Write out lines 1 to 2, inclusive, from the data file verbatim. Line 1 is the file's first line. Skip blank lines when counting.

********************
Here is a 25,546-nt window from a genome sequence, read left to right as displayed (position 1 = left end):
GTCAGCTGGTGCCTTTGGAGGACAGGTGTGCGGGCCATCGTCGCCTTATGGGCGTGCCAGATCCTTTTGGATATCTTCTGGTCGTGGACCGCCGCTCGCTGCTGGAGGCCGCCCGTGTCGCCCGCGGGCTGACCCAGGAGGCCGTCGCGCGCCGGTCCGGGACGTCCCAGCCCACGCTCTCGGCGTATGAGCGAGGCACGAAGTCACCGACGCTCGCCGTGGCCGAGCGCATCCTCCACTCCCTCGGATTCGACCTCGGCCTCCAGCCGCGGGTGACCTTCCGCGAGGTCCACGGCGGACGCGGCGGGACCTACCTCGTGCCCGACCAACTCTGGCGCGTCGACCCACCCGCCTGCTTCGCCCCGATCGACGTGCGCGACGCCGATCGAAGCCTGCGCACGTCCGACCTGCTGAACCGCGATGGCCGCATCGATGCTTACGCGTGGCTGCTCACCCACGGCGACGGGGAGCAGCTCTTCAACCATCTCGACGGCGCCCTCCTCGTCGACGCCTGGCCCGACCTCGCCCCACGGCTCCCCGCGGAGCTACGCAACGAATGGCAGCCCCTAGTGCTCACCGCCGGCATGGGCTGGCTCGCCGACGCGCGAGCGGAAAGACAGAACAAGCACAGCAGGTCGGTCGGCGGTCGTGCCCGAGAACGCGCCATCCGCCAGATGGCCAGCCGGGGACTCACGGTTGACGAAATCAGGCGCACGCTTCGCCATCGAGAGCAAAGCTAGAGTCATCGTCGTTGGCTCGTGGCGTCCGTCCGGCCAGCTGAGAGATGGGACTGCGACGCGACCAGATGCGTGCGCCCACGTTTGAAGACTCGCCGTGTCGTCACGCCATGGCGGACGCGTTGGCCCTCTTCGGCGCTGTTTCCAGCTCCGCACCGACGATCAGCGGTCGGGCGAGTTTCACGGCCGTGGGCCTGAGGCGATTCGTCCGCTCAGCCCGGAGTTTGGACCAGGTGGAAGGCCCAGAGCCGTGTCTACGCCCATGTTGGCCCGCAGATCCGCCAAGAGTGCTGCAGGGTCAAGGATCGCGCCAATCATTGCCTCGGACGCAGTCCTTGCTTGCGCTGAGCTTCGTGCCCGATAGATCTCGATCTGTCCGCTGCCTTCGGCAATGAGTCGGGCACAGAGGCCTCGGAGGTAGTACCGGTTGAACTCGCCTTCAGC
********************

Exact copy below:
Here is a 25,546-nt window from a genome sequence, read left to right as displayed (position 1 = left end):
GTCAGCTGGTGCCTTTGGAGGACAGGTGTGCGGGCCATCGTCGCCTTATGGGCGTGCCAGATCCTTTTGGATATCTTCTGGTCGTGGACCGCCGCTCGCTGCTGGAGGCCGCCCGTGTCGCCCGCGGGCTGACCCAGGAGGCCGTCGCGCGCCGGTCCGGGACGTCCCAGCCCACGCTCTCGGCGTATGAGCGAGGCACGAAGTCACCGACGCTCGCCGTGGCCGAGCGCATCCTCCACTCCCTCGGATTCGACCTCGGCCTCCAGCCGCGGGTGACCTTCCGCGAGGTCCACGGCGGACGCGGCGGGACCTACCTCGTGCCCGACCAACTCTGGCGCGTCGACCCACCCGCCTGCTTCGCCCCGATCGACGTGCGCGACGCCGATCGAAGCCTGCGCACGTCCGACCTGCTGAACCGCGATGGCCGCATCGATGCTTACGCGTGGCTGCTCACCCACGGCGACGGGGAGCAGCTCTTCAACCATCTCGACGGCGCCCTCCTCGTCGACGCCTGGCCCGACCTCGCCCCACGGCTCCCCGCGGAGCTACGCAACGAATGGCAGCCCCTAGTGCTCACCGCCGGCATGGGCTGGCTCGCCGACGCGCGAGCGGAAAGACAGAACAAGCACAGCAGGTCGGTCGGCGGTCGTGCCCGAGAACGCGCCATCCGCCAGATGGCCAGCCGGGGACTCACGGTTGACGAAATCAGGCGCACGCTTCGCCATCGAGAGCAAAGCTAGAGTCATCGTCGTTGGCTCGTGGCGTCCGTCCGGCCAGCTGAGAGATGGGACTGCGACGCGACCAGATGCGTGCGCCCACGTTTGAAGACTCGCCGTGTCGTCACGCCATGGCGGACGCGTTGGCCCTCTTCGGCGCTGTTTCCAGCTCCGCACCGACGATCAGCGGTCGGGCGAGTTTCACGGCCGTGGGCCTGAGGCGATTCGTCCGCTCAGCCCGGAGTTTGGACCAGGTGGAAGGCCCAGAGCCGTGTCTACGCCCATGTTGGCCCGCAGATCCGCCAAGAGTGCTGCAGGGTCAAGGATCGCGCCAATCATTGCCTCGGACGCAGTCCTTGCTTGCGCTGAGCTTCGTGCCCGATAGATCTCGATCTGTCCGCTGCCTTCGGCAATGAGTCGGGCACAGAGGCCTCGGAGGTAGTACCGGTTGAACTCGCCTTCAGC